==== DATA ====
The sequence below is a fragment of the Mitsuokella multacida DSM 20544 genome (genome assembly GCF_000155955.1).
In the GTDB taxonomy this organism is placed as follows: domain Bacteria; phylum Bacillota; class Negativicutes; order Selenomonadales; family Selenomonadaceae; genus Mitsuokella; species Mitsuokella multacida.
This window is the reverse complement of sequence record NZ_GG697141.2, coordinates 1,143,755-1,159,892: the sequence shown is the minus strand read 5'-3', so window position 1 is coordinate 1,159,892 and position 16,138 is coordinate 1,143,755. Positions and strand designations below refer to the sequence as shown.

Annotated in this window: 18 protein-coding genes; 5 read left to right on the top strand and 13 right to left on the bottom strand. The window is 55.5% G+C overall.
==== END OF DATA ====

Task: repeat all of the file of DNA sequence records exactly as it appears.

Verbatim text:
The sequence below is a fragment of the Mitsuokella multacida DSM 20544 genome (genome assembly GCF_000155955.1).
In the GTDB taxonomy this organism is placed as follows: domain Bacteria; phylum Bacillota; class Negativicutes; order Selenomonadales; family Selenomonadaceae; genus Mitsuokella; species Mitsuokella multacida.
This window is the reverse complement of sequence record NZ_GG697141.2, coordinates 1,143,755-1,159,892: the sequence shown is the minus strand read 5'-3', so window position 1 is coordinate 1,159,892 and position 16,138 is coordinate 1,143,755. Positions and strand designations below refer to the sequence as shown.

Annotated in this window: 18 protein-coding genes; 5 read left to right on the top strand and 13 right to left on the bottom strand. The window is 55.5% G+C overall.